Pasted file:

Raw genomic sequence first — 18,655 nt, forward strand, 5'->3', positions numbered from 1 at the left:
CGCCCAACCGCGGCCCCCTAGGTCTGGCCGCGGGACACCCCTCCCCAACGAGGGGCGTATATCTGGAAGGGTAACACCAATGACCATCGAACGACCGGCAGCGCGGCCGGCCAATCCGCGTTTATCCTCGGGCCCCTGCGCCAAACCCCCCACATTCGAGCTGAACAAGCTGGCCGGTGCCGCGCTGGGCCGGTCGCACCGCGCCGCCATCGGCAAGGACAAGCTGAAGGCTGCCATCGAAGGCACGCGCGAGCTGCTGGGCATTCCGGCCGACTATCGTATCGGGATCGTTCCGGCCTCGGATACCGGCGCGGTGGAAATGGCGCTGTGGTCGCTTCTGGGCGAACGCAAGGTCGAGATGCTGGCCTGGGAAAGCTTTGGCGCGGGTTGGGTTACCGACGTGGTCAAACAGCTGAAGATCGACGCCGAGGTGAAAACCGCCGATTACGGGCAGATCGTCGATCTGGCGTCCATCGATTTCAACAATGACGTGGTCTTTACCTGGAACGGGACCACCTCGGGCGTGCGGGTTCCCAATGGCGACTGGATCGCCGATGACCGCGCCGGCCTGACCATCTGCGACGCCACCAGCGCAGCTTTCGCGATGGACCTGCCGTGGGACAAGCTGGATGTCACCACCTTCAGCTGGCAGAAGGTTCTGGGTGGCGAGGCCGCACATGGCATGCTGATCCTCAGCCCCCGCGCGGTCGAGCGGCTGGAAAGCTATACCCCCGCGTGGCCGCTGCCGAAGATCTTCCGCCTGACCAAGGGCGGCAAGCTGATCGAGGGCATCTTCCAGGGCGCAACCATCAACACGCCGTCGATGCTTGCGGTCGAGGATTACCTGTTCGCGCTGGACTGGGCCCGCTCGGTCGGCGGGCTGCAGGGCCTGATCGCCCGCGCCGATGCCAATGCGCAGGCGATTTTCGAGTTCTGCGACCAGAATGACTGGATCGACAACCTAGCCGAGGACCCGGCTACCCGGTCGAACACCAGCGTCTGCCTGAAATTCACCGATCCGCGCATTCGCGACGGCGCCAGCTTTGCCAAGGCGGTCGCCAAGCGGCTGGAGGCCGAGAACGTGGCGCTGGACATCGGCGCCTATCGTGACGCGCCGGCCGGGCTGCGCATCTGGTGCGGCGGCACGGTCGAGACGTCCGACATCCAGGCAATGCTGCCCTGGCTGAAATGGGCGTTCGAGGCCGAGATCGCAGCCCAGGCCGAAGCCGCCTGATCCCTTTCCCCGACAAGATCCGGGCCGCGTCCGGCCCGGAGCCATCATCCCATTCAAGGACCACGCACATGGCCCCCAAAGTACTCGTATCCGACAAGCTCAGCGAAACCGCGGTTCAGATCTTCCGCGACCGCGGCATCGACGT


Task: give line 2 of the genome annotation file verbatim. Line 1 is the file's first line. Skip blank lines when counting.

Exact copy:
CGCCCAACCGCGGCCCCCTAGGTCTGGCCGCGGGACACCCCTCCCCAACGAGGGGCGTATATCTGGAAGGGTAACACCAATGACCATCGAACGACCGGCAGCGCGGCCGGCCAATCCGCGTTTATCCTCGGGCCCCTGCGCCAAACCCCCCACATTCGAGCTGAACAAGCTGGCCGGTGCCGCGCTGGGCCGGTCGCACCGCGCCGCCATCGGCAAGGACAAGCTGAAGGCTGCCATCGAAGGCACGCGCGAGCTGCTGGGCATTCCGGCCGACTATCGTATCGGGATCGTTCCGGCCTCGGATACCGGCGCGGTGGAAATGGCGCTGTGGTCGCTTCTGGGCGAACGCAAGGTCGAGATGCTGGCCTGGGAAAGCTTTGGCGCGGGTTGGGTTACCGACGTGGTCAAACAGCTGAAGATCGACGCCGAGGTGAAAACCGCCGATTACGGGCAGATCGTCGATCTGGCGTCCATCGATTTCAACAATGACGTGGTCTTTACCTGGAACGGGACCACCTCGGGCGTGCGGGTTCCCAATGGCGACTGGATCGCCGATGACCGCGCCGGCCTGACCATCTGCGACGCCACCAGCGCAGCTTTCGCGATGGACCTGCCGTGGGACAAGCTGGATGTCACCACCTTCAGCTGGCAGAAGGTTCTGGGTGGCGAGGCCGCACATGGCATGCTGATCCTCAGCCCCCGCGCGGTCGAGCGGCTGGAAAGCTATACCCCCGCGTGGCCGCTGCCGAAGATCTTCCGCCTGACCAAGGGCGGCAAGCTGATCGAGGGCATCTTCCAGGGCGCAACCATCAACACGCCGTCGATGCTTGCGGTCGAGGATTACCTGTTCGCGCTGGACTGGGCCCGCTCGGTCGGCGGGCTGCAGGGCCTGATCGCCCGCGCCGATGCCAATGCGCAGGCGATTTTCGAGTTCTGCGACCAGAATGACTGGATCGACAACCTAGCCGAGGACCCGGCTACCCGGTCGAACACCAGCGTCTGCCTGAAATTCACCGATCCGCGCATTCGCGACGGCGCCAGCTTTGCCAAGGCGGTCGCCAAGCGGCTGGAGGCCGAGAACGTGGCGCTGGACATCGGCGCCTATCGTGACGCGCCGGCCGGGCTGCGCATCTGGTGCGGCGGCACGGTCGAGACGTCCGACATCCAGGCAATGCTGCCCTGGCTGAAATGGGCGTTCGAGGCCGAGATCGCAGCCCAGGCCGAAGCCGCCTGATCCCTTTCCCCGACAAGATCCGGGCCGCGTCCGGCCCGGAGCCATCATCCCATTCAAGGACCACGCACATGGCCCCCAAAGTACTCGTATCCGACAAGCTCAGCGAAACCGCGGTTCAGATCTTCCGCGACCGCGGCATCGACGT